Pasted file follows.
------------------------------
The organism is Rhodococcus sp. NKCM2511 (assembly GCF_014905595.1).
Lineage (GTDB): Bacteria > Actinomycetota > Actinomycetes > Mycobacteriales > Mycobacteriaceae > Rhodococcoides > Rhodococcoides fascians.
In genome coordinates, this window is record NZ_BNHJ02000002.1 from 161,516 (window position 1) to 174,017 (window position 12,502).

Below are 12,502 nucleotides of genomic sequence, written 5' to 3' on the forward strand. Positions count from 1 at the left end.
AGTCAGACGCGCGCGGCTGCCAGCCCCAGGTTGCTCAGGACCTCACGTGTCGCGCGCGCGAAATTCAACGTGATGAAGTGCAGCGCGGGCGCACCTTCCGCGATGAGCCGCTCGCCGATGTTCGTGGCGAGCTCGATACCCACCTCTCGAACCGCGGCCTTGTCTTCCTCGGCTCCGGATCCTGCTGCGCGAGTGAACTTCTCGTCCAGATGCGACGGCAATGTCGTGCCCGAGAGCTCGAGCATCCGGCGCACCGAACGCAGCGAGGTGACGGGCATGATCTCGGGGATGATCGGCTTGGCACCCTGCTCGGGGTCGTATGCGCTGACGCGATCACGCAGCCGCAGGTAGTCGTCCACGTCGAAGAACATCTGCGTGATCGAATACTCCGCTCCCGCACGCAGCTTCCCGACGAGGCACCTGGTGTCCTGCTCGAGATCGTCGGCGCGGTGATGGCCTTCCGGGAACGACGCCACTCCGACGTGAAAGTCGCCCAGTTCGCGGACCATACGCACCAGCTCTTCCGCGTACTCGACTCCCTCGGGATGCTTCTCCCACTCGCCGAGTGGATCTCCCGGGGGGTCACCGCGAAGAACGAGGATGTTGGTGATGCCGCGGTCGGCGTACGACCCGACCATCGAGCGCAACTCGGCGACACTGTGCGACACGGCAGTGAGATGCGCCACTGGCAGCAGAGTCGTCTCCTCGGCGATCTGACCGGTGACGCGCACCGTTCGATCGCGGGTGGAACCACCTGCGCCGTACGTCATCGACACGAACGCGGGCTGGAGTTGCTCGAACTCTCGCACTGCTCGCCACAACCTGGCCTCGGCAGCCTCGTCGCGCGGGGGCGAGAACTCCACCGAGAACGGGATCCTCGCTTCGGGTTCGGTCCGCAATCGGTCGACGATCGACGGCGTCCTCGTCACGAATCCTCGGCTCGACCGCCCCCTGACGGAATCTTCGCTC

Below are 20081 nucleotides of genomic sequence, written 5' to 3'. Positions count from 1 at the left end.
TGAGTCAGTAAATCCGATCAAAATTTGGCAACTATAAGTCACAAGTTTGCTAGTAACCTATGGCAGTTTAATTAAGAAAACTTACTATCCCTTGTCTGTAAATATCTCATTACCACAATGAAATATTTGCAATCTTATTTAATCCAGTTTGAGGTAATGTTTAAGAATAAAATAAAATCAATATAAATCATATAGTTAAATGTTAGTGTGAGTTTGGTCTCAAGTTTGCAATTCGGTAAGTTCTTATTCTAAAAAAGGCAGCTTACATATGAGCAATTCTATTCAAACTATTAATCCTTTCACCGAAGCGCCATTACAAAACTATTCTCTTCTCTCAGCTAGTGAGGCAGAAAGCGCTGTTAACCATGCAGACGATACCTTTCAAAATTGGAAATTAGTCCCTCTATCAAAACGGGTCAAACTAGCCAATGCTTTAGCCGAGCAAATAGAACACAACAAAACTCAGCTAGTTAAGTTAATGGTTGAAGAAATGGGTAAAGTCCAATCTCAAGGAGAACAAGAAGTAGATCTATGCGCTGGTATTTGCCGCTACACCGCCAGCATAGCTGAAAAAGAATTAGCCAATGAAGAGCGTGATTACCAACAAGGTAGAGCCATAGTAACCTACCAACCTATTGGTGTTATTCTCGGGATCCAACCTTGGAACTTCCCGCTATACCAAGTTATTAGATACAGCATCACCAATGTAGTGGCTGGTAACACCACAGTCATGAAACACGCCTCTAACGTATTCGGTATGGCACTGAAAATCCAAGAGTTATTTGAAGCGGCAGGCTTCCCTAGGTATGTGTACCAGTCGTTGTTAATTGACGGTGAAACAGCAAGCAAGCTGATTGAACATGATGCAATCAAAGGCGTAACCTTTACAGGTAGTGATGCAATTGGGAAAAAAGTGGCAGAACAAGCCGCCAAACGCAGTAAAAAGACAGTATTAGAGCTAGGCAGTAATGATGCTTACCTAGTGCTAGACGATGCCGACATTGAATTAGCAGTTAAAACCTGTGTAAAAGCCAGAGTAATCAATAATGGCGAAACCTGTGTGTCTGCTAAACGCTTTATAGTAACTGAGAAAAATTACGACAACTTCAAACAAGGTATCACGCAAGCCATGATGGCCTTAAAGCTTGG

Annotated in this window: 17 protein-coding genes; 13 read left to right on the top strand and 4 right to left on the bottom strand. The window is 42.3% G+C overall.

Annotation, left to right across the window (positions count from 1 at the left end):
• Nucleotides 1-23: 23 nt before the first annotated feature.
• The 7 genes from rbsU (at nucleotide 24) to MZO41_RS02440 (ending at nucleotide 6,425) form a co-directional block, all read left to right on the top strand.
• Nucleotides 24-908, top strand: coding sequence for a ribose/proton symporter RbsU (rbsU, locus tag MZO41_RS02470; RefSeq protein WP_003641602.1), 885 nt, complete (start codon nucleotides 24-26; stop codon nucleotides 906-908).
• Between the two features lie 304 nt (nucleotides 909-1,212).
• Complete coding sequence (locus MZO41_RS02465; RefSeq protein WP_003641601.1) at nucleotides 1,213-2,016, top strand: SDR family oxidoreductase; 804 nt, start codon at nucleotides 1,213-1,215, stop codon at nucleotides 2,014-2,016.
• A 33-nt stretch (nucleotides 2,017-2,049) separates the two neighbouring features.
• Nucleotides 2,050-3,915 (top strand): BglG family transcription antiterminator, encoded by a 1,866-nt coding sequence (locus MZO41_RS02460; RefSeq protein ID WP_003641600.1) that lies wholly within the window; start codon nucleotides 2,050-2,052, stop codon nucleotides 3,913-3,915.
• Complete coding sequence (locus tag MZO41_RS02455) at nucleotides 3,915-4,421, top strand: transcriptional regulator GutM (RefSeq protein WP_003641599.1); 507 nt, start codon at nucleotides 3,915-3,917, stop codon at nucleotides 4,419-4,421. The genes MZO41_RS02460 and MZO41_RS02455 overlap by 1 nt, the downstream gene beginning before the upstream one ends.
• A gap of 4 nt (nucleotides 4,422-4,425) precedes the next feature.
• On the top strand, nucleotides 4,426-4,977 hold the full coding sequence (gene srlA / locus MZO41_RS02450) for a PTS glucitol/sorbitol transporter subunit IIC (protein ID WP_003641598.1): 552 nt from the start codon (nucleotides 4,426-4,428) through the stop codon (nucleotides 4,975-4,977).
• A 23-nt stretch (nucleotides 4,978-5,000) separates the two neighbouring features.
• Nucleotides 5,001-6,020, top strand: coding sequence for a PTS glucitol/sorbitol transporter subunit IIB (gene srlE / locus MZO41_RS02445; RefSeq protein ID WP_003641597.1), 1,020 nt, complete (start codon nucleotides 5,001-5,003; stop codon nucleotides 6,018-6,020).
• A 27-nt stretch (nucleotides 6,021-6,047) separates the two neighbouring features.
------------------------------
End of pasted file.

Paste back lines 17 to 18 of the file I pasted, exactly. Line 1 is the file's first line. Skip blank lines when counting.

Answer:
• Complete coding sequence (locus tag MZO41_RS02455) at nucleotides 3,915-4,421, top strand: transcriptional regulator GutM (RefSeq protein WP_003641599.1); 507 nt, start codon at nucleotides 3,915-3,917, stop codon at nucleotides 4,419-4,421. The genes MZO41_RS02460 and MZO41_RS02455 overlap by 1 nt, the downstream gene beginning before the upstream one ends.
• A gap of 4 nt (nucleotides 4,422-4,425) precedes the next feature.